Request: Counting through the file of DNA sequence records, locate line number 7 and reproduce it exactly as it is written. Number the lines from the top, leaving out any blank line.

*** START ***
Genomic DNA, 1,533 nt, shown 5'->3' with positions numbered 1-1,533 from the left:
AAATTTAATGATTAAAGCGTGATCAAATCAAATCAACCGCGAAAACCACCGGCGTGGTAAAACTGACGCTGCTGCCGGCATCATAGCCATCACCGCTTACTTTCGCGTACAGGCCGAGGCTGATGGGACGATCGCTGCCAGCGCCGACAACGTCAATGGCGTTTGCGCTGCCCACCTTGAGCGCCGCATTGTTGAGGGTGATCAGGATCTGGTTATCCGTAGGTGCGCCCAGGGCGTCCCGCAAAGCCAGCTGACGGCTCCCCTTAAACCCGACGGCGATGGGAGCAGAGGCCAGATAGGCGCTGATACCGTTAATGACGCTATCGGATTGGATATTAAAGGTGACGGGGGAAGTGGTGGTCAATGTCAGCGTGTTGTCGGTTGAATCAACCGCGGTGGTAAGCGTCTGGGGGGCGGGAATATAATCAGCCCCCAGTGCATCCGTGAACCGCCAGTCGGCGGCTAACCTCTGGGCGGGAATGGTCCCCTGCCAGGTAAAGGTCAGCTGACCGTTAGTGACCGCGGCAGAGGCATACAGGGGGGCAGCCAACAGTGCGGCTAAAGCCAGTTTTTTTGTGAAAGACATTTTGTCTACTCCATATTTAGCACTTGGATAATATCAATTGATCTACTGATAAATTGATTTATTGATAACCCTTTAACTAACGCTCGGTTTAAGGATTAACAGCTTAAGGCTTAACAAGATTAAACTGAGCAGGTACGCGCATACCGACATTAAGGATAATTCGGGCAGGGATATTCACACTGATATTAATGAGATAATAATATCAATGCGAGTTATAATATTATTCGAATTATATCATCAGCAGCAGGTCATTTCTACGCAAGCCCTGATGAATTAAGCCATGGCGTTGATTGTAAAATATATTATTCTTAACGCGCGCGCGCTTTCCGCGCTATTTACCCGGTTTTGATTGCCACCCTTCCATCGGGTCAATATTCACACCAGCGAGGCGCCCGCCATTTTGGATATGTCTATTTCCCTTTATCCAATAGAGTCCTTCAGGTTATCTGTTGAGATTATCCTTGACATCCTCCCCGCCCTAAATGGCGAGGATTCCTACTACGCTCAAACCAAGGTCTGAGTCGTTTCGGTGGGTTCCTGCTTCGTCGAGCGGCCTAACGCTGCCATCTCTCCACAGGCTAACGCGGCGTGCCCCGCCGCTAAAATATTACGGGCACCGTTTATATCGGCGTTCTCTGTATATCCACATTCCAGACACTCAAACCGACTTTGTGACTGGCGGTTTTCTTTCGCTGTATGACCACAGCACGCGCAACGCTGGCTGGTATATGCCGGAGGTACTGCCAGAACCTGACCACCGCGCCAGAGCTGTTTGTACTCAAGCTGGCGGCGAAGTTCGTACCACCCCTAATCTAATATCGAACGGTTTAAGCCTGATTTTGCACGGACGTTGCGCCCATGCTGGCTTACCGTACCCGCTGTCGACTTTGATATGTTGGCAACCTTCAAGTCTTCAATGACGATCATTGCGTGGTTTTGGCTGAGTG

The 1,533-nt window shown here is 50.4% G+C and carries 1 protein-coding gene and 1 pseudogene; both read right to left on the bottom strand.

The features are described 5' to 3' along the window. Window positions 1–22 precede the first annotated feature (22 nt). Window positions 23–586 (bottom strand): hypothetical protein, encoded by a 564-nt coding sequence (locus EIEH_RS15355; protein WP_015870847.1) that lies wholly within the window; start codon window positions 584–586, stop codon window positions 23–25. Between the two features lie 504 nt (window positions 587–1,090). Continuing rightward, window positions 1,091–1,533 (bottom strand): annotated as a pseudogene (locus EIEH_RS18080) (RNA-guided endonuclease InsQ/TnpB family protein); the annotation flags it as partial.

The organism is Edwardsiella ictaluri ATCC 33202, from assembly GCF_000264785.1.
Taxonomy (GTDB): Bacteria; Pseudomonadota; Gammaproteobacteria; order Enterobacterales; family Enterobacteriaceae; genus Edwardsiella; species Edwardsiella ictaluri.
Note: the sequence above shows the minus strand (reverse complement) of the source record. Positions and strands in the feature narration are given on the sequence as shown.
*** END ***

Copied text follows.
Note: the sequence above shows the minus strand (reverse complement) of the source record. Positions and strands in the feature narration are given on the sequence as shown.